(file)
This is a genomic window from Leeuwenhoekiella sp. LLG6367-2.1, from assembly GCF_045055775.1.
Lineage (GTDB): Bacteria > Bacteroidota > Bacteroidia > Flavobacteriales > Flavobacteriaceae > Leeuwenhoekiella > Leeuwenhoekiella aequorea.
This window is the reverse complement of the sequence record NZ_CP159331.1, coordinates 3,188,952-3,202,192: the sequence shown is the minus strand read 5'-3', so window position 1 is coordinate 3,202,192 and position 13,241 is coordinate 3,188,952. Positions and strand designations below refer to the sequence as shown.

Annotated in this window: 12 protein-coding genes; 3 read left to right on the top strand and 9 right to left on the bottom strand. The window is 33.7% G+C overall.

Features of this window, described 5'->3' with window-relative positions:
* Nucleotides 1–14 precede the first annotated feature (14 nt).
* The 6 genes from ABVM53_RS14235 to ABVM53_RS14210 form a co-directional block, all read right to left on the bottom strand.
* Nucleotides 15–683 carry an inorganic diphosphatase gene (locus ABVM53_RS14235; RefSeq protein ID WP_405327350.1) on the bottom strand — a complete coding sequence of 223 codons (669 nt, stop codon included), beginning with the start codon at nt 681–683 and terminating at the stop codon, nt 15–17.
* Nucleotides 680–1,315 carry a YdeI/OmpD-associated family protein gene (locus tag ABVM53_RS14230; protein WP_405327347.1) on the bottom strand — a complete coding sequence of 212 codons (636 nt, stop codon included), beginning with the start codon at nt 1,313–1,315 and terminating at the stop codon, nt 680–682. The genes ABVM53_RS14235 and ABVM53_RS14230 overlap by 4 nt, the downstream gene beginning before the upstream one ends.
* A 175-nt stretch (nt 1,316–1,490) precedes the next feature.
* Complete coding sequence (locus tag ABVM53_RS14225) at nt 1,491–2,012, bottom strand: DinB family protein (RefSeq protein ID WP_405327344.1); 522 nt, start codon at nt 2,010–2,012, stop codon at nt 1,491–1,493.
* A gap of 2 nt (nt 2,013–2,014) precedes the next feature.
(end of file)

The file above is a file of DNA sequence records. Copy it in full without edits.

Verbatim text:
This is a genomic window from Leeuwenhoekiella sp. LLG6367-2.1, from assembly GCF_045055775.1.
Lineage (GTDB): Bacteria > Bacteroidota > Bacteroidia > Flavobacteriales > Flavobacteriaceae > Leeuwenhoekiella > Leeuwenhoekiella aequorea.
This window is the reverse complement of the sequence record NZ_CP159331.1, coordinates 3,188,952-3,202,192: the sequence shown is the minus strand read 5'-3', so window position 1 is coordinate 3,202,192 and position 13,241 is coordinate 3,188,952. Positions and strand designations below refer to the sequence as shown.

Annotated in this window: 12 protein-coding genes; 3 read left to right on the top strand and 9 right to left on the bottom strand. The window is 33.7% G+C overall.

Features of this window, described 5'->3' with window-relative positions:
* Nucleotides 1–14 precede the first annotated feature (14 nt).
* The 6 genes from ABVM53_RS14235 to ABVM53_RS14210 form a co-directional block, all read right to left on the bottom strand.
* Nucleotides 15–683 carry an inorganic diphosphatase gene (locus ABVM53_RS14235; RefSeq protein ID WP_405327350.1) on the bottom strand — a complete coding sequence of 223 codons (669 nt, stop codon included), beginning with the start codon at nt 681–683 and terminating at the stop codon, nt 15–17.
* Nucleotides 680–1,315 carry a YdeI/OmpD-associated family protein gene (locus tag ABVM53_RS14230; protein WP_405327347.1) on the bottom strand — a complete coding sequence of 212 codons (636 nt, stop codon included), beginning with the start codon at nt 1,313–1,315 and terminating at the stop codon, nt 680–682. The genes ABVM53_RS14235 and ABVM53_RS14230 overlap by 4 nt, the downstream gene beginning before the upstream one ends.
* A 175-nt stretch (nt 1,316–1,490) precedes the next feature.
* Complete coding sequence (locus tag ABVM53_RS14225) at nt 1,491–2,012, bottom strand: DinB family protein (RefSeq protein ID WP_405327344.1); 522 nt, start codon at nt 2,010–2,012, stop codon at nt 1,491–1,493.
* A gap of 2 nt (nt 2,013–2,014) precedes the next feature.